Legitimate tracers:

  • Work for the local or state public health department and contact you only by phone or letter.
  • Never ask for your Social Security number, billing information, or bank or credit card number.
  • ​Will not ask your immigration status.

​Fraudsters can use your Social Security number to file bogus unemployment claims in your name.​

​A more than 15 percent price increase on essential items, like milk or eggs, is probably gouging. Report the retailer at ​​​

There are many fake online companies promising low-cost sanitizing products or high-quality masks.

  • If you do not recognize the company, do not use it.
  • Buy only from trusted sources.​
  • If you are a victim of a fake online company, report the scam to the Federal Trade Commission.

​​Scammers pose as the IRS to get your banking information and put a fake deposit of an amount more than the stimulus payment in your bank or credit union account. Then, they tell you they overpaid you and you must send the “excess” money back to them. After you send them the money, your bank or credit union realizes the original deposit was fake, and you are out the money you sent the scammer. Remember:

  • The IRS will not overpay you.
  • Legitimate agencies do not ask you to send them money using gift cards, prepaid cards, or wire transfers. Scammers use those tools because they are hard to trace and almost impossible to stop.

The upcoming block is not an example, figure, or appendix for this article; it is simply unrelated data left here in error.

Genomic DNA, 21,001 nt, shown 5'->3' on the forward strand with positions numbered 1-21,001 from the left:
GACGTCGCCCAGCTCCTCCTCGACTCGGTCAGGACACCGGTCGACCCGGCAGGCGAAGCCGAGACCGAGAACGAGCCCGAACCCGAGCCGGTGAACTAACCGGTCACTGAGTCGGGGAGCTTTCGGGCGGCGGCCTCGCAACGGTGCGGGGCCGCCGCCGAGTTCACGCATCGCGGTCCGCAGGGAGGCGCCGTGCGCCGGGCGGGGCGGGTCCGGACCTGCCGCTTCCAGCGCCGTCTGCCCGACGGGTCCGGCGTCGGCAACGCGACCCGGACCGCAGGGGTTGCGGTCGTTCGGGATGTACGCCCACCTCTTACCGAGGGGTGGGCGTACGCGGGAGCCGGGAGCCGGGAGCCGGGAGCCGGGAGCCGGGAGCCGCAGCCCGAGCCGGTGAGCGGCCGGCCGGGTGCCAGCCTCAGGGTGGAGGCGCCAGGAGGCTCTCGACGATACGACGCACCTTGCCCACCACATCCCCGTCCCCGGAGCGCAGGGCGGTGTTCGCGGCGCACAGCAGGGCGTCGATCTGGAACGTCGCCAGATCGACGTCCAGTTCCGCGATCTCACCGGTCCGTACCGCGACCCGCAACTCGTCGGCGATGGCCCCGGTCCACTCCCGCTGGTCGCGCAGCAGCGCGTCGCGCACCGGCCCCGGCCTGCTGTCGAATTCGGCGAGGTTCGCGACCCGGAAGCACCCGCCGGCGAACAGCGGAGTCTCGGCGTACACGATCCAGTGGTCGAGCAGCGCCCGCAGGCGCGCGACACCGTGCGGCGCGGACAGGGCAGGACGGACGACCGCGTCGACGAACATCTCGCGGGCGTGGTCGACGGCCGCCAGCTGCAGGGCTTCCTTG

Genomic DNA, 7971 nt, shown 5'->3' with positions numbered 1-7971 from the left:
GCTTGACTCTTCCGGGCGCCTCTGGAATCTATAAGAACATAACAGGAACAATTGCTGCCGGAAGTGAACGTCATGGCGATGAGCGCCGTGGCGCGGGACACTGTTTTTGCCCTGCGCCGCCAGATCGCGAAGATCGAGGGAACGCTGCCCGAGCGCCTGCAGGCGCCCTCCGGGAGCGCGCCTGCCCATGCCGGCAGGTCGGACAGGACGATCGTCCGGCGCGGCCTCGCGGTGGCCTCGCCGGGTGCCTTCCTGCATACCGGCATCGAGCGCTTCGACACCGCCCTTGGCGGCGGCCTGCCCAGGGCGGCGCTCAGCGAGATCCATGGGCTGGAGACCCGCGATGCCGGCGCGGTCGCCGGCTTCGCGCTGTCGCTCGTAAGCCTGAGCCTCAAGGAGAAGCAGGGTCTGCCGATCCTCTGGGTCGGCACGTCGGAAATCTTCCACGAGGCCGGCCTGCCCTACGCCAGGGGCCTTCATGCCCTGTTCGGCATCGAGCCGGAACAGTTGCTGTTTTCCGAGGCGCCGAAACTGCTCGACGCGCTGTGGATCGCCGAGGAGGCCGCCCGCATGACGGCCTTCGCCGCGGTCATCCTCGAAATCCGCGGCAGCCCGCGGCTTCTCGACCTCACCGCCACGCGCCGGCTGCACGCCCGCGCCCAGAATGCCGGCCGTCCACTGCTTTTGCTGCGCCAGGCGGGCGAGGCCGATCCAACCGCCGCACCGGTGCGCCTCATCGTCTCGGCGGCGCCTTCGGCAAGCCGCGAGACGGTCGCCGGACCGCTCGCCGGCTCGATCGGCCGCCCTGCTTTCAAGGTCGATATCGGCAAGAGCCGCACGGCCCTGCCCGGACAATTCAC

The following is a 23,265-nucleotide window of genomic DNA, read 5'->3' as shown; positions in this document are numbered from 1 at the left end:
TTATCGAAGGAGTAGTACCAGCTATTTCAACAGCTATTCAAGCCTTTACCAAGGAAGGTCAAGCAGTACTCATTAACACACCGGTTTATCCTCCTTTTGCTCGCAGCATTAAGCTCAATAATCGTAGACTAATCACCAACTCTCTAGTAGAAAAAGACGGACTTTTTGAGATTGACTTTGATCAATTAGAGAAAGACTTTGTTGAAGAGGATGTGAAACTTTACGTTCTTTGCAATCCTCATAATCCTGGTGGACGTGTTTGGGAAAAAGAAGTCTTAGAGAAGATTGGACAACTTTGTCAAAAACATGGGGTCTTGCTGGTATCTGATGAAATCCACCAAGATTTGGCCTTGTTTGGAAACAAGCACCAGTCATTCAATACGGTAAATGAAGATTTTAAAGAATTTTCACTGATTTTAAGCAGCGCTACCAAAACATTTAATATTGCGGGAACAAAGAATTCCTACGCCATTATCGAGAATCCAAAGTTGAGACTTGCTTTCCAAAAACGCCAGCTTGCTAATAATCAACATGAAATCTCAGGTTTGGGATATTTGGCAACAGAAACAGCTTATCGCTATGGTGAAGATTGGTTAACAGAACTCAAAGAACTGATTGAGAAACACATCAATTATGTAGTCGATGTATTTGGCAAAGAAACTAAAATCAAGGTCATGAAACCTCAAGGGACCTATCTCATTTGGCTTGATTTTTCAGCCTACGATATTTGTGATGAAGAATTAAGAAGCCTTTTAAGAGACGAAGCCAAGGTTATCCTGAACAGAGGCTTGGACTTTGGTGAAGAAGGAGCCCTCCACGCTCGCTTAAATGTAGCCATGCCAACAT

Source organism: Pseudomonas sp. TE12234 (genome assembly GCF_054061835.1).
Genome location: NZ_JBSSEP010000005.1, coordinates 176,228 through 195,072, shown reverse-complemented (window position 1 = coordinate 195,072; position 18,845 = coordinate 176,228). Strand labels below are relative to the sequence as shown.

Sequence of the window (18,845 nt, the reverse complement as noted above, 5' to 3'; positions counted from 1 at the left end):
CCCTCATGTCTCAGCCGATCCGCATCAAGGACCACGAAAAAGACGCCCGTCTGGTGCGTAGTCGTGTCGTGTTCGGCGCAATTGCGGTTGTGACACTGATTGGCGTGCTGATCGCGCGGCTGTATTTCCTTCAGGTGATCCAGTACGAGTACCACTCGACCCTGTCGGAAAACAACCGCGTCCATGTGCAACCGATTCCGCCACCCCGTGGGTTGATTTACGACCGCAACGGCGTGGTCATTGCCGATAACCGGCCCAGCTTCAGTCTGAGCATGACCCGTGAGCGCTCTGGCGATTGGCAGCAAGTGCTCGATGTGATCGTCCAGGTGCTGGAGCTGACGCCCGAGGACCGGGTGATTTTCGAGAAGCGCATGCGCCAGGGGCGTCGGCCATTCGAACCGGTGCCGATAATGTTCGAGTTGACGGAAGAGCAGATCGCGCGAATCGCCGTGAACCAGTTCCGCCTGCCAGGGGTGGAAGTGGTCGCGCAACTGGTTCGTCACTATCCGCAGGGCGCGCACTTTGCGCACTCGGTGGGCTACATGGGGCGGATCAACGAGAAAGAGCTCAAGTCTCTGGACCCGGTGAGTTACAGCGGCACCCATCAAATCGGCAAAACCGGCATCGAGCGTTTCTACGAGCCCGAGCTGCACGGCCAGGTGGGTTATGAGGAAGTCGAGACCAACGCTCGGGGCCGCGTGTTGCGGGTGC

• Report scams to the Federal Trade Commission ​and your bank or credit union.

​​Many scammers are posing as the Federal Deposit Insurance Corporation (FDIC), the Social Security Administration, or the IRS. They threaten consumers with legal action if consumers do not give them personal information. Federal government agencies will not call you like that. They will send you an official letter in the U.S. mail when they need to communicate with you.​

Scammers are using phony pet adoptions to solicit money online. These scams may involve upfront fees or require advanced payment. Use these tips to avoid being a victim of a pet adoption scam:​​

  • Research the price of the breed. Remember, if the price for the breed seems too good to be true, it probably is.
  • Avoid sending payments by money transfer, gift card, or prepaid debit card.

To learn more about pet adoption scams, visit the AARP Pet scams resource page.

​Rental scams are nothing new, but physical distancing has provided scammers with the opportunity to request an online payment while avoiding meeting in person. Scammers can even hack the lock box on a property and provide the victim with a self-guided tour of a unit that is unavailable.​​

  • Research the rental company online. If you cannot find the company or if you find negative reviews, reconsider.
  • If you visit the property in person, look for rental signs with a phone number for the property owner or manager.

To learn more about avoiding rental scams, visit the the Federal Trade Commission's rental scams resource page.​